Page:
The Mossad’s prime target in Tehran is undoubtedly Major General Qassem Soleimani, the commander of the al-Quds Force, who weathered a recent assassination attempt. Today he’s the primary threat to the State of Israel, and the Mossad’s number-one enemy in the region.

So, we ask senior officials close to Cohen, why hasn’t he been neutralized? “With all due respect to his rhetoric, he hasn’t necessarily yet made the mistake that would put him in the elite club of the Mossad’s potential assassination targets,” they tell us, “although he knows very well that his assassination is not impossible. There is no doubt that the network he established is a significant challenge for the State of Israel.”

 

Desert Drama While Yossi

Cohen’s political and operation skills healed Netanyahu’s wounds with the Mossad, it was Cohen’s larger skill set that gave Netanyahu, who is often gun-shy about authorizing military operations, the confidence to give him the go-ahead for the heist of the Iranian nuclear files in the summer of 2018.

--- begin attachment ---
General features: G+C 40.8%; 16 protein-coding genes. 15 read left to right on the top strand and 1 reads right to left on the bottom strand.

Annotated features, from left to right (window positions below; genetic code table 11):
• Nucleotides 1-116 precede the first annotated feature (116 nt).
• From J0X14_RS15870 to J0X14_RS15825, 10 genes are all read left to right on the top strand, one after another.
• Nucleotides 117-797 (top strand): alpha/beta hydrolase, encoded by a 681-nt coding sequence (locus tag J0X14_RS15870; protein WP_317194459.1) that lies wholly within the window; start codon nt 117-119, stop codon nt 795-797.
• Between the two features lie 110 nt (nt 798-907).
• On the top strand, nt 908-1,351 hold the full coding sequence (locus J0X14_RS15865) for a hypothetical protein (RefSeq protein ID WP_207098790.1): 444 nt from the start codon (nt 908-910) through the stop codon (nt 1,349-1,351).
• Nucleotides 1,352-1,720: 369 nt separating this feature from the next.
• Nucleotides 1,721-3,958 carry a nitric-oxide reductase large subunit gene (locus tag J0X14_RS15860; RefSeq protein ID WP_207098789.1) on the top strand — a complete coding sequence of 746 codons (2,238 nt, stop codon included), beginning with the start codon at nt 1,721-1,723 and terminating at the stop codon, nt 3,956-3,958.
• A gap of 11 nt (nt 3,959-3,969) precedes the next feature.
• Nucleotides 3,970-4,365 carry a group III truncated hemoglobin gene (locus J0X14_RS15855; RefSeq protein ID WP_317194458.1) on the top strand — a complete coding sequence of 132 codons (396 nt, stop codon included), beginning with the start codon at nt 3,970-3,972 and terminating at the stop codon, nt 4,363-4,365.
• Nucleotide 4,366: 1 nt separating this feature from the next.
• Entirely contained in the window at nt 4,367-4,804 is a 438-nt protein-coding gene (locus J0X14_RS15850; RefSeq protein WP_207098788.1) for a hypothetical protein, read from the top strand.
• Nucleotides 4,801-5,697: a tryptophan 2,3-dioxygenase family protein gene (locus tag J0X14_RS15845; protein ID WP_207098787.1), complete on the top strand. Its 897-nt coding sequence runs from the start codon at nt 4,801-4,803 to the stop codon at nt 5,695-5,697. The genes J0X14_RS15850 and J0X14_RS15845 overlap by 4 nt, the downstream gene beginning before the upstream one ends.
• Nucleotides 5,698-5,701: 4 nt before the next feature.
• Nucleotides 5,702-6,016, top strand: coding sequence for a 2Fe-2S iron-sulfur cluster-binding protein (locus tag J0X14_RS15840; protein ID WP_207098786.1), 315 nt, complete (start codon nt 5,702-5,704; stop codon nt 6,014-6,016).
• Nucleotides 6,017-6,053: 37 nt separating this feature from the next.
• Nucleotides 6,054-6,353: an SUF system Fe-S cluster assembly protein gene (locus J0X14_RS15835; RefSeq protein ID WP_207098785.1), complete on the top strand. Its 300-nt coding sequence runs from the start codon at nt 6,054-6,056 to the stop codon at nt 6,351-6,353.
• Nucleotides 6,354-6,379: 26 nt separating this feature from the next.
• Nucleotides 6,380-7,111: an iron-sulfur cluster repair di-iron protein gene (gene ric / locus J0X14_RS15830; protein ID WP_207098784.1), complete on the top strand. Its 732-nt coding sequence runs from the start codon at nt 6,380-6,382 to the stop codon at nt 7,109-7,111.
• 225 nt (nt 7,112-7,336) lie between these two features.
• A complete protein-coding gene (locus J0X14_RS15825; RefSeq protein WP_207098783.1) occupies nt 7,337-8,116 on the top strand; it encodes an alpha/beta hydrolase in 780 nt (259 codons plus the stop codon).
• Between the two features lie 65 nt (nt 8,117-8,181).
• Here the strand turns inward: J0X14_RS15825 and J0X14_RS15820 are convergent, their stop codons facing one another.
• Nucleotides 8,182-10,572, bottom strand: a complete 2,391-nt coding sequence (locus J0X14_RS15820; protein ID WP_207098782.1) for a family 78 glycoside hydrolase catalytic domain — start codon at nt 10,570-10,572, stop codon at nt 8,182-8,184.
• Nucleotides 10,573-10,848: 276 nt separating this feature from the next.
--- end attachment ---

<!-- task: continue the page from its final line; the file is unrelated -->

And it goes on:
Under its newly minted Mossad chief, the agency spent extensive resources locating the site where the secret files were being held and tracking those files when they were moved in 2017 to an abandoned warehouse outside Tehran. This was Iran’s nuclear secret treasure: drawings, blueprints, plans, and timetables on how to produce nuclear weapons and warheads. In January of 2018, a network of operatives and infiltrators with bogus identities, passports, and cover stories — striking at night and neutralizing all electronic surveillance that could expose them — spent six and a half hours snatching the store of documents that were kept in 32 ironclad safes, using special torches that reached 3,600 degrees to slice into those safes. According to foreign reports, they used Iranian smugglers to get the truckloads of files across the border.